Christ’s use of donkeys

The Gospel reading for the first Sunday of Advent last week was about Christ’s Triumphal Entry.  Rev. William Weedon, the chaplain of the LCMS headquarters in St. Louis, preached about Christ coming on that donkey.  He started by quoting G. K. Chesterton’s poem  on the subject.  He goes on to point out how God seems to prefer working through the humblest and most unimpressive kinds of things.  Sample:

Water, bread, wine, hot air from a man’s mouth. Them be the lowly beasties that God STILL chooses to “ride on” to come to us, to be our servant King. They look so ordinary, so utterly unimpressive. I mean, think about it. A man dressed up in an outfit that looks more than a bit like a circus clown pours a handful of water over the head of an oblivious child and that’s the difference between eternal life and eternal death, between heaven and hell? Or certain words are spoken over bread and wine which they are given out into our mouths, and this is the food that if one eats of he does not die, but lives in Christ forevermore? Or a bunch of people sit in pews week in and week out listening to a man jaw on about stuff from a book whose last bit was written 2,000 years ago, and this is what the Church lives from?

Read the rest of the message after the jump.

Rev. William Weedon, Donkey Business!! A Sermon for the First Sunday in Advent | CyberBrethren – A Lutheran Blog.

The donkey had its hour, indeed. “One far, fierce hour and sweet.” Who but our God could come up with such a totally unimpressive way to enter His City as the long-awaited, long-promised King? Who but our God would dream up riding a donkey – “with monstrous head and sickening cry” – on His way to save the world by being the sacrifice for the sins of all? He was coming to be the beast of burden that bore the burdens of all our race, and so what else to ride but a donkey?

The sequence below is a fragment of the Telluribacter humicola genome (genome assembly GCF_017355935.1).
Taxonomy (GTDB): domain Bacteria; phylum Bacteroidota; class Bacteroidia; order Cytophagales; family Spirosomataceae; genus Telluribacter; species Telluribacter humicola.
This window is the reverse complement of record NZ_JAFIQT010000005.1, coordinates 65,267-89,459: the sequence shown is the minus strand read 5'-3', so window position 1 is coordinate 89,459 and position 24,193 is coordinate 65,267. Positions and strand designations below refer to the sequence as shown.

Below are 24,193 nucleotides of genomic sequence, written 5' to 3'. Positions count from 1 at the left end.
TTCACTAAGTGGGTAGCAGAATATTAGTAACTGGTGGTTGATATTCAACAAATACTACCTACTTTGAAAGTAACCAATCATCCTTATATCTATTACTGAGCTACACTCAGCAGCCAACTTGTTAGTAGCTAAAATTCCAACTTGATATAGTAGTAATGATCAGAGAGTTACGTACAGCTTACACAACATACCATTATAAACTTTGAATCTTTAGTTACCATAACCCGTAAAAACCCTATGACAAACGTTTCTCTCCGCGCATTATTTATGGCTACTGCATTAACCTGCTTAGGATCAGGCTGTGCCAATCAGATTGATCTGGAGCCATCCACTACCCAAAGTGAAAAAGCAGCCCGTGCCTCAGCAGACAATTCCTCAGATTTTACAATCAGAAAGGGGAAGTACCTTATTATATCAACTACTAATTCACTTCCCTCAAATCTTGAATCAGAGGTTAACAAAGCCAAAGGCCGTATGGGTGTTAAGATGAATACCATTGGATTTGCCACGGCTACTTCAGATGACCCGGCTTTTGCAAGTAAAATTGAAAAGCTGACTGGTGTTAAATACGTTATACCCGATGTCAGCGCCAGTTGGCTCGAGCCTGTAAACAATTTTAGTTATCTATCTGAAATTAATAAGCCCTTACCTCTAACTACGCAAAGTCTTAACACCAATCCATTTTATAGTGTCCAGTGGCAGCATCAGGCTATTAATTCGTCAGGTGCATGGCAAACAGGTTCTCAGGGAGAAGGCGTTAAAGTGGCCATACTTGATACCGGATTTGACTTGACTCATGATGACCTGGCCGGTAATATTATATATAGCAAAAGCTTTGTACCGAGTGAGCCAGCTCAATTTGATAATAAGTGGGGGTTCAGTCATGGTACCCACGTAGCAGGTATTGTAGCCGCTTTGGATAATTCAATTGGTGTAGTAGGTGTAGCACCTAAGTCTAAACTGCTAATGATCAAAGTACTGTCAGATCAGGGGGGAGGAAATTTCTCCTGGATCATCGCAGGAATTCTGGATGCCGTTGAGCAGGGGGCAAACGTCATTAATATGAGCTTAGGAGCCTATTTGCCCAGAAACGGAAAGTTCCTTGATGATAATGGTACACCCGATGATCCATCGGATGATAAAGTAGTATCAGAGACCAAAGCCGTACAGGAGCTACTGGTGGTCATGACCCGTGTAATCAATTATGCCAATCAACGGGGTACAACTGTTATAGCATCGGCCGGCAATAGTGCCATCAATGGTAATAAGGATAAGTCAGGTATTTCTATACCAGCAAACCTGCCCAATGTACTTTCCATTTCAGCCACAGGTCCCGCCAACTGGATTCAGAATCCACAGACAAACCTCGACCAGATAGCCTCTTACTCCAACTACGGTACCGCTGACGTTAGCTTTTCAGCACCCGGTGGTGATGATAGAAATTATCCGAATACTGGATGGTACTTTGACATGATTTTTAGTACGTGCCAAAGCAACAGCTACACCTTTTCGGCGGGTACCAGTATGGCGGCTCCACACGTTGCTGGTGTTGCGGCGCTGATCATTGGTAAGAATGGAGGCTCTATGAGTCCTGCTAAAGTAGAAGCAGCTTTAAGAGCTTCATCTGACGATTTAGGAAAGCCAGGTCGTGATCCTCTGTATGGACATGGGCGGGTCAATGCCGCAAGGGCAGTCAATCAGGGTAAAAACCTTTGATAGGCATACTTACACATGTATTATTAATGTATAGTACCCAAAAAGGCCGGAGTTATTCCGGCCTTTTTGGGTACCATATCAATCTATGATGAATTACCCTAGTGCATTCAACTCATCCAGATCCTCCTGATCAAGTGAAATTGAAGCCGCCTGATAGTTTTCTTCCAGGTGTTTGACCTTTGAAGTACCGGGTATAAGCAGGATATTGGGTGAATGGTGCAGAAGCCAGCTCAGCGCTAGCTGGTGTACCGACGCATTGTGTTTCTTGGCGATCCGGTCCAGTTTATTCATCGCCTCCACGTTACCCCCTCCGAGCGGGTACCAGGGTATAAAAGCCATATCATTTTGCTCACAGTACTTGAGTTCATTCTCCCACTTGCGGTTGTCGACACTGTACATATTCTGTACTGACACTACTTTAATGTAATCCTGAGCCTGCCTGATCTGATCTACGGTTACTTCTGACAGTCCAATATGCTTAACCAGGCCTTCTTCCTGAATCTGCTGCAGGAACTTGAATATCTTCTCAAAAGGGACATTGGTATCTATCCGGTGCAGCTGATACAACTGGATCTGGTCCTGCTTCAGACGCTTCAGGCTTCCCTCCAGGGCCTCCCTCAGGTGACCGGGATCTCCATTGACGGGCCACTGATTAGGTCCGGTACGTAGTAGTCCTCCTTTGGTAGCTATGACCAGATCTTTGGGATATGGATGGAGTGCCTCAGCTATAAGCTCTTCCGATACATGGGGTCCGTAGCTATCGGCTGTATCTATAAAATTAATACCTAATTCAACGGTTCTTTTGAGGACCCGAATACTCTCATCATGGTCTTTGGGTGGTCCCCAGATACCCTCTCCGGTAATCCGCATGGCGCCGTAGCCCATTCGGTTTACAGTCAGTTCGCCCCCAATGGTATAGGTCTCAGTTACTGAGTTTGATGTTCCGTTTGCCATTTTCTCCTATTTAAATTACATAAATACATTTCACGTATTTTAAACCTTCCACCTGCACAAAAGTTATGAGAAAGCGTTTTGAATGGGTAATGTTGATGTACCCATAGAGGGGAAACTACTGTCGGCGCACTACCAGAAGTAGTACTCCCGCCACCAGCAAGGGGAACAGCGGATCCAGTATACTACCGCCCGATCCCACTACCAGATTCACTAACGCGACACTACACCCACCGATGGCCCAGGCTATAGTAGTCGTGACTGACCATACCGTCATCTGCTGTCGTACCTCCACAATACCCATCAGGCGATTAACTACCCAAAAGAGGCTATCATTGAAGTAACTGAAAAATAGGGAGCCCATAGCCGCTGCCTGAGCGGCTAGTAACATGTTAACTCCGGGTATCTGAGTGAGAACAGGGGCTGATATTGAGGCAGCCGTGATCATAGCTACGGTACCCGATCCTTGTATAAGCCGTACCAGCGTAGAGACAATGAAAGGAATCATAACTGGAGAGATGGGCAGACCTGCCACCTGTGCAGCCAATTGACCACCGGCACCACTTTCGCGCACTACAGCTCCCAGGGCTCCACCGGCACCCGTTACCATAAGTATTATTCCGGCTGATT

Such is the way of the God who is born in a cattle stall to refugee parents in an occupied land. Such is the way of the God who would bring life to the world by taking the world’s death into His own body. Such is the way of our God. The humble, lowly, un-presupposing way. The donkey way of doing things.

And this humble, unpretentious and unimpressive way, our God does not give up. Not till the last day when it won’t be a donkey he comes riding on, but the very clouds of heaven. Until that day, though, it’s the donkey way of doing things.

Water, bread, wine, hot air from a man’s mouth. Them be the lowly beasties that God STILL chooses to “ride on” to come to us, to be our servant King. They look so ordinary, so utterly unimpressive. I mean, think about it. A man dressed up in an outfit that looks more than a bit like a circus clown pours a handful of water over the head of an oblivious child and that’s the difference between eternal life and eternal death, between heaven and hell? Or certain words are spoken over bread and wine which they are given out into our mouths, and this is the food that if one eats of he does not die, but lives in Christ forevermore? Or a bunch of people sit in pews week in and week out listening to a man jaw on about stuff from a book whose last bit was written 2,000 years ago, and this is what the Church lives from?